Linden Flower

Linden is an herb that comes from various species of Tilia, or linden tree. It has been used in European folk medicine for centuries to treat a wide range of health problems. In Europe, Linden trees are known to have reached ages measured in centuries. Depending on the species, fragrance of the flowers ranges from potent and sweet to quite rich. Due total volatile oil found in the flowers, linden tea has a pleasing taste.

To the ancients the Lindens seem to have appealed rather by their utility than by their beauty. It is doubful whether Aristophanes, in the allusion to the tree in his ”Birds”, is merely speaking of a rival poet as being light as Linden-wood, or is accusing him more specifically of wearing an effeminate article of dress, strenghthened in those days by laths of Linden-wood in place of the whale-bone now usual.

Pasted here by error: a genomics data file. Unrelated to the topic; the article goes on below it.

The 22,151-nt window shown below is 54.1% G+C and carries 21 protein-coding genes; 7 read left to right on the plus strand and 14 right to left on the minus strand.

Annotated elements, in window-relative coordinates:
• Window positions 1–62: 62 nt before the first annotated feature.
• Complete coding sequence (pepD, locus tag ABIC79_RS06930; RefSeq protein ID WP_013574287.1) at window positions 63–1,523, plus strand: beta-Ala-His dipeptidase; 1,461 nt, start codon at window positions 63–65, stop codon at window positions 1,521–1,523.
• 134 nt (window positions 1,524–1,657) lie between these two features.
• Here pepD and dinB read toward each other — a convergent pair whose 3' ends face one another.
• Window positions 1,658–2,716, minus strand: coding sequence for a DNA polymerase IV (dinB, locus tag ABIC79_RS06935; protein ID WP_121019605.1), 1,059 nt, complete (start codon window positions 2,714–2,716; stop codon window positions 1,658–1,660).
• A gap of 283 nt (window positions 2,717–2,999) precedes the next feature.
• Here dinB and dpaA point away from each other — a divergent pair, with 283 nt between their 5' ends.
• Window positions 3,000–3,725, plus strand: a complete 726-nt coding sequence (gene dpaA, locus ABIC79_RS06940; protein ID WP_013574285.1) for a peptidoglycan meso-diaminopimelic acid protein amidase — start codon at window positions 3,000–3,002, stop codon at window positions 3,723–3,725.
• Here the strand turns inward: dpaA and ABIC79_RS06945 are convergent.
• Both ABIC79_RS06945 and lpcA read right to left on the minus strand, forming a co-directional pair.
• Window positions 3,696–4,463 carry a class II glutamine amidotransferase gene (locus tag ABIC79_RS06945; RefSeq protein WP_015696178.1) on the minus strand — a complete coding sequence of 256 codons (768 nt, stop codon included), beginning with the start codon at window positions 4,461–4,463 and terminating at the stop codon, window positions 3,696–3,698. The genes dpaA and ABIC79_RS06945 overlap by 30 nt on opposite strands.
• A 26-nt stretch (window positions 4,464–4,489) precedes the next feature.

Description and Cultivation

Linden species are large deciduous  trees that can grow to a height of 25 of 33 meters. The leaves are alternately arranged, rounded to triangular-ovate, 3-8 cm long and broad, mostly hairless (unlike the related Tilia platyphyllos). The yellowish-white flowers of Tilia cordata are arranged in clusters that hang from slender stalks. The fruit is a dry nut-like drupe 6-7 mm long and 4 mm broad. Linden tree may be propagated by cuttings and grafting as well as by seed. They grow rapidly in a rich soil, but are subject to the attacks of many insect enemies. It needs in sun or partial shade, will tolerate alkaline soil if it is moist, and it transplants well. It is nor particularly tolerant of drought, scorching at the leaf margins in summer drought.

Scientific Classification
Kingdom : Plantea
Division : Magnoliophyta
Class : Magnoliopsida
Order : Malvales
Family : Tiliaceae
Genius : Tilia
Species : Small-leafed linden,Tilia cordata, can live to 1,000 years, Large-leafed linden Tilia platyphyllos Silver linden, Tilia argentea